(b) An investigation of the current knowledge and skills base, perceptions, practice, enablers and barriers relating to chronic disease prevention and/or self-management of the above mentioned professionals;

(c) An investigation of what professional development opportunities are currently available to meet these needs;

(d) Identification of where the gaps are in the professional development opportunities currently available, and strategic analysis of those gaps to identify which are of highest priority; and

(e) Strategic analysis of options available to the Department to address the priority gaps and the pros and cons of each option.


The Final Report will draw together the outcomes of all stages of the Project, with detailed options to address the gaps in a way which could significantly enhance the knowledge, skills and capacity of primary health care professionals to support their patients to prevent chronic disease through healthier lifestyles and/or self manage any existing chronic conditions.

Project to be completed by January 2008.

Funds provided by: Australian Government Department of Health and Ageing - $463,017

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Department of Veteran Affairs
Veterans, Real Partners in Health, a self-management program for Vietnam Veterans with alcohol and PTSD disorders.

A Trial of Evidence-Based Care and Self-Management for Vietnam Veterans with Alcohol related disorders

Flinders University through the Flinders Human Behaviour & Health Research Unit, and the Repatriation General Hospital (RGH), health care professionals and Vietnam Veteran’s Counselling Service, is trying to understand if increasing a veteran’s capacity to self-manage, that is manage their own condition better, can make a difference to their health and lifestyle outcomes.  The study has been commissioned by the Department of Veterans’ Affairs.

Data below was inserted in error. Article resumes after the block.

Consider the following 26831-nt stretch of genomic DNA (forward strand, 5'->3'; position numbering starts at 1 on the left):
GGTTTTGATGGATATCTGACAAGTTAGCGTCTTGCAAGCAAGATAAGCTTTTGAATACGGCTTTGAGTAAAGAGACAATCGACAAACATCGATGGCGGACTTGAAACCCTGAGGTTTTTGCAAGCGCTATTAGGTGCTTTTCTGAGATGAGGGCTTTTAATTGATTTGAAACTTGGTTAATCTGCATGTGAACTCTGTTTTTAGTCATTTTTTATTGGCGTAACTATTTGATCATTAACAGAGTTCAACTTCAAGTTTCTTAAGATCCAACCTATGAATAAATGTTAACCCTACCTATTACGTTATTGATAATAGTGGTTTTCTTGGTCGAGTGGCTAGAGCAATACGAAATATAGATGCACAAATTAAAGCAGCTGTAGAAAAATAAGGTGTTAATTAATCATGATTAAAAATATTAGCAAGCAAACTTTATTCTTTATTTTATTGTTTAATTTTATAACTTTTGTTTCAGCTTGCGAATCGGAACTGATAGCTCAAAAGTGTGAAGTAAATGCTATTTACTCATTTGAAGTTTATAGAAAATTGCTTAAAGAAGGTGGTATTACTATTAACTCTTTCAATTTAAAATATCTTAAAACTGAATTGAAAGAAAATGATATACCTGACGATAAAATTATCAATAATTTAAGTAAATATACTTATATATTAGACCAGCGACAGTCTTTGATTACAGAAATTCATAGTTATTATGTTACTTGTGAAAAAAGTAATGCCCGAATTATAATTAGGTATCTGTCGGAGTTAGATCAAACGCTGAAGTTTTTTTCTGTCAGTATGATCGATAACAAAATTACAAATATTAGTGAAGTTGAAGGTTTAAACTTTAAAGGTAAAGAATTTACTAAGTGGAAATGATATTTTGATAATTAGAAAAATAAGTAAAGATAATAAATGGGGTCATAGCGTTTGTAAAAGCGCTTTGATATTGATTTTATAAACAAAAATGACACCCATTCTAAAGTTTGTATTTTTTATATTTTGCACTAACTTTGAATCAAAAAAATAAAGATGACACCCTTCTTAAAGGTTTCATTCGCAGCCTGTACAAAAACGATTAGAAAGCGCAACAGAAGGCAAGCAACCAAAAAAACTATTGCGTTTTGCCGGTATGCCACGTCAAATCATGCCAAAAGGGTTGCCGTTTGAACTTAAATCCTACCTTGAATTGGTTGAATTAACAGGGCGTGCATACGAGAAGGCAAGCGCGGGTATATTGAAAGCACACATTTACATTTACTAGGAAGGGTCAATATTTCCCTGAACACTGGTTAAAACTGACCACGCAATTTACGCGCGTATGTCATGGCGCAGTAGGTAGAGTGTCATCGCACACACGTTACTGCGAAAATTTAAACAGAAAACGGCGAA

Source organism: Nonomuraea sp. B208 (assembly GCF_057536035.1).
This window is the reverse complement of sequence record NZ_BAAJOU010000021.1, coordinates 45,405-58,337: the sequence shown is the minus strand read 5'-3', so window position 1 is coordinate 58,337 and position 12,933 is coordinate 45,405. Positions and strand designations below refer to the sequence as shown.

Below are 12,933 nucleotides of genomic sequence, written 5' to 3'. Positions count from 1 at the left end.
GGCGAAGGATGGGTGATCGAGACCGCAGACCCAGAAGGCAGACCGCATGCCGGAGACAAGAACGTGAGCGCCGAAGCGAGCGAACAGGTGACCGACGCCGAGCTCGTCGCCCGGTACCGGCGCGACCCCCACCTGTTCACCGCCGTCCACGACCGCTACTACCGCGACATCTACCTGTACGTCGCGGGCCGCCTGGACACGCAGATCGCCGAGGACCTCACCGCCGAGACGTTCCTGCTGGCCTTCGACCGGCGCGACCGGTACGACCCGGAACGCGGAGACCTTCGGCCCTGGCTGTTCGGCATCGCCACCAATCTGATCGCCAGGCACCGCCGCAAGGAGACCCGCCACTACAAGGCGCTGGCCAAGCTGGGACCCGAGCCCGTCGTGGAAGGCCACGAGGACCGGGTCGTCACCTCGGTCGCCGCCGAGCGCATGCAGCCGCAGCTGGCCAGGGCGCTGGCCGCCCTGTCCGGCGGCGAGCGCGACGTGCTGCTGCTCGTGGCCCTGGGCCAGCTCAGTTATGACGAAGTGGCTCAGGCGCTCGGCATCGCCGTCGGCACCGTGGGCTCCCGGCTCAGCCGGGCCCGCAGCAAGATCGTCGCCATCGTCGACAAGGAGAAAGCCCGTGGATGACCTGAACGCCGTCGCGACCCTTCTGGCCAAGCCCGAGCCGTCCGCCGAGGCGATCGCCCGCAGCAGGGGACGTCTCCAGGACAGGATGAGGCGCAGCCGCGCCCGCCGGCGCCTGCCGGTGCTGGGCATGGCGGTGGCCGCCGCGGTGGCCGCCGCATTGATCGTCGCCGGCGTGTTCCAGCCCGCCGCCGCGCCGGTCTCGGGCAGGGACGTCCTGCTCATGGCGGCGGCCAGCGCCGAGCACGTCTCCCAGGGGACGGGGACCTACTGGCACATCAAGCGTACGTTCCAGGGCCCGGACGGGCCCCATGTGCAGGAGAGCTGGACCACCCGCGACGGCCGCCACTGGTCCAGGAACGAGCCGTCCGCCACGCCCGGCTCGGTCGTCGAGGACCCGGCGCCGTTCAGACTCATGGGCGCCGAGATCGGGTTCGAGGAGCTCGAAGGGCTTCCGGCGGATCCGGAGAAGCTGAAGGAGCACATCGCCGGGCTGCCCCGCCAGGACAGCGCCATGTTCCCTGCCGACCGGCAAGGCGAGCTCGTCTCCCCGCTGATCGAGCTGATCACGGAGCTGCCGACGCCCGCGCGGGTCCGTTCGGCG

Funds provided by Department of Veteran Affairs - $714,000

General information - DVA_taking_control_flyer.pdf (PDF 954KB)
Participant Information Sheet & Consent Form - DVA_participant_info.pdf (PDF 112KB)
Flinders ProgramTM in research: Vietnam Veterans (power-point presentation) - Flinders_Model_in_research_Vietnam_Veterans.ppt (PPT 652KB)

Recruitment closed 18/01/08.

For further information on the project, please contact Project staff on (08) 8404 2320.

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Southern Adelaide Health Service Incorporated
Chronic disease self management training Southern Adelaide Health Service

FHBHRU will provide training and support to Southern Adelaide Health Service (SAHS to assist in the progression of their Australian Better Health Initiative Chronic Disease Self-Management Support initiative.  The training and support will be offered to the Aboriginal and Torres Strait Islanders team in the first instance.

Training and evaluation will occur from August 2007 to August 2008.

Funds supplied by Southern Adelaide Health Service Incorporated - $49,458

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Department of Health & Ageing